Monthly Archives: April 2014

Marathon complete – a bigger challenge awaits.


That’s my finishing time from Manchester Marathon. A personal best (PB). Happy with that.

So how did the race go? The aim was to get under 4:20. The strategy was to set off at a decent pace, 9:40 ish, ultimately aiming for just under 10 minutes per mile.

I knew this was a potentially risky strategy, going well early on with the risk of burning out later.

The forecast was ideal, 12 degrees and raining.

With the forecast in mind I decided on a thin base layer and my club vest. The start time was 9:00. It started on time.

Within a mile of the start the base layer was off, ballast for the rest of the race .

The  early pace was quick, as expected. Somewhere around 9:30 per mile. Felt like I was bagging a bit of time for later in the race. Through 10km in about an hour. 10 miles in 1:36 and half marathon in 2:06. Well on target for 4:20. The next major checkpoint was 20 miles. My PB for a 20 mile race is 3:15, I went through in 3:14. I had one hour and 5 minutes to complete the marathon and achieve my goal.

A comment from a spectator “You from Wales?” yes I replied, “Well you’ve come a long way, get a bloody move on”

I had hit the wall. Mile 22 was 11:10, over a minute slower than I needed to be. It was going to be a desperate final 4 miles.

My early pace had brought me to a walk run pace. This was going to be it for the next 50 minutes or so. Legs so tired they wanted to stop. What made them continue? Well the comment from a spectator above is a starting point. Knowing my wife was at the finish line. The phone call I would make to my children at after the finish.

Somewhere around mile 25 the stadium came in to view, not far to go. My watch was showing it could be tight to achieve a PB. The sub 4:20 had gone. Now it was sub 4:28. The turn in to Sir Matt Busby Way was wonderful, the finish straight was slightly downhill, the opportunity to stride out after struggling for 4 miles was fantastic. Unfortunately I didn’t see Wendy on the finishing straight, even though she was shouting my name.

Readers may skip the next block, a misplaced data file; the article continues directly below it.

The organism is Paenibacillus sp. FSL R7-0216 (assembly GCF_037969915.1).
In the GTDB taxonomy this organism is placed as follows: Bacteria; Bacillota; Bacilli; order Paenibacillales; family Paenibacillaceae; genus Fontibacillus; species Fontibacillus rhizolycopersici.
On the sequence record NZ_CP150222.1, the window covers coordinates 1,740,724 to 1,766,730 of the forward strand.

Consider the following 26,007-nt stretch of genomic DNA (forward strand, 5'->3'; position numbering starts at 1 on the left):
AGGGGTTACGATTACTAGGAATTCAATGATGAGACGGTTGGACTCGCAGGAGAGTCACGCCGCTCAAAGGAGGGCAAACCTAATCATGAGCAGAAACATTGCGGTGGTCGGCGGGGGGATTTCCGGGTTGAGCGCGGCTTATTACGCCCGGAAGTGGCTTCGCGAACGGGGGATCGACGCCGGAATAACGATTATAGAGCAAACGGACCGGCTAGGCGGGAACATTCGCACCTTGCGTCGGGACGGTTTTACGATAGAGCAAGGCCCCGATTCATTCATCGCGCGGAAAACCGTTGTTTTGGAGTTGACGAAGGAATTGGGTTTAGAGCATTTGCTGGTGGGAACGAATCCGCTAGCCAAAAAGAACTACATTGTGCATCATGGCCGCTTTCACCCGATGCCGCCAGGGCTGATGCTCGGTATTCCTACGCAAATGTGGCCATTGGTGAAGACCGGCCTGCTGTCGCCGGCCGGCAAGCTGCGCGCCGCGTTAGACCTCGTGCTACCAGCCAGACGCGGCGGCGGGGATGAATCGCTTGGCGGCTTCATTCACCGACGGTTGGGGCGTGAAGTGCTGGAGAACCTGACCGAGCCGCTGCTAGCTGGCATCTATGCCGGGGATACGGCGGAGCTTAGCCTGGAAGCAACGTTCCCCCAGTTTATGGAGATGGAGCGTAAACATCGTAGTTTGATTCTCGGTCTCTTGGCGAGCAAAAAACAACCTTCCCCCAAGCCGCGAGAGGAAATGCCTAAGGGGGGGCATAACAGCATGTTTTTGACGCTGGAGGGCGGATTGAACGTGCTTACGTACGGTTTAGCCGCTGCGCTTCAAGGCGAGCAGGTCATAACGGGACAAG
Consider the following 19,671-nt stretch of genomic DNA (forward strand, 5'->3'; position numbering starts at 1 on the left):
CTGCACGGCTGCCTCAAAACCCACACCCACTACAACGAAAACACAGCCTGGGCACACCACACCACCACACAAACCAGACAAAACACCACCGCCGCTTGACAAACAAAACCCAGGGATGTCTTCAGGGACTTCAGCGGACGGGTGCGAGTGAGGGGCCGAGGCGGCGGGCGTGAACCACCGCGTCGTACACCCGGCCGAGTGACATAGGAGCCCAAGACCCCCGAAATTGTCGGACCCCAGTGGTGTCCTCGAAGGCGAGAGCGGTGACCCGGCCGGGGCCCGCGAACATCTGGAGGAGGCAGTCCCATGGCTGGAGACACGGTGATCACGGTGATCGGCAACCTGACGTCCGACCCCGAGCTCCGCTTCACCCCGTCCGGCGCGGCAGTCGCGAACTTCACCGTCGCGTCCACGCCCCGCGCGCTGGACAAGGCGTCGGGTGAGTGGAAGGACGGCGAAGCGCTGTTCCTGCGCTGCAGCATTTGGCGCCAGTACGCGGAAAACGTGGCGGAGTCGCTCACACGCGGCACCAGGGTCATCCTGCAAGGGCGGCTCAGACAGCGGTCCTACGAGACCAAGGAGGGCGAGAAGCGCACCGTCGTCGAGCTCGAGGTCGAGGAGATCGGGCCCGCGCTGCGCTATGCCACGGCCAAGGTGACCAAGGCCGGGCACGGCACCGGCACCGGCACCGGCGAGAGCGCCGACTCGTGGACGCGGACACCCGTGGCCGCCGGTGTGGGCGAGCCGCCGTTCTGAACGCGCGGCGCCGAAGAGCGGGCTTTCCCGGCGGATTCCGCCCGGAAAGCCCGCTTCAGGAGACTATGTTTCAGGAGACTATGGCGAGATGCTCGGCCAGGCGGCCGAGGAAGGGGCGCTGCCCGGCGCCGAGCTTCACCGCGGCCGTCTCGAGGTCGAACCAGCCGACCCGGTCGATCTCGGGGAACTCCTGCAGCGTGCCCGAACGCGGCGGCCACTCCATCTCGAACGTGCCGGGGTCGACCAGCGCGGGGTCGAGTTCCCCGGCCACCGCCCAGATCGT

So, 4:25:45 wasn’t too bad after all. Part one complete. Part two is 31 miles, off road, 890m of ascent: a bigger challenge awaits.

Live marathon tracking

My progress during Manchester Marathon can be tracked by clicking on this link.

Week to go and a fell race…

Few days to go before Manchester Marathon. Have I done enough? Will there be a wall at 22 miles?

Who knows…

Last Sunday was my last race before Manchester, an easy 10k would do. No, a British Championship Fell Race.

Every year Eryri Harriers make a pilgrimage to Northern Ireland for a fell race. Didn’t go last year because it was a medium distance race the week before London Marathon. This year’s race was a short. According to the details it was 6 miles and 850m of ascent. What could go wrong…

The mist descended, it was raining, the wind was blowing. Couldn’t see the summit from the start line.

The race started at noon, I took my usual place on the start line, somewhere near the back!

Once we were out of the woods and on the mountain, navigation was going to be the key. The map showed a gap in the wall and then straight up to the first summit, Millstone. So why, like a lemming, did I follow 4 or 5 runners in front of me and turn left? Lack of confidence navigating? Maybe.

I’d overtaken Maggie Oliver in the woods. I was to meet up with her again after the group I was with eventually turned to go up the mountain, that was a couple of minutes lost. Maggie and I stayed together until the summit. After the summit we agreed to run together on the descent. Compass out, a bearing of 45 degrees and off we go. Our target was a quarry, taped off for safety but also as a handrail to find CP4. After stopping a few times to check the map we spotted the quarry, ding dong, navigated perfectly. Run down through the woods and head to the finish line. 2 hours and 6 minutes, slowest 6 miles ever. Except I did 6.74, that was the lemming bit after going through the wall.

Talking to others at the finish made me realise my distance wasn’t too bad, there were stories of 7, 8 and even 9 miles. People coming off the mountain and down the wrong valley.

In the end, after the results had been veified, 15 disqualified for not making every checkpoint, I was 196 out of 252 starters, happy with that!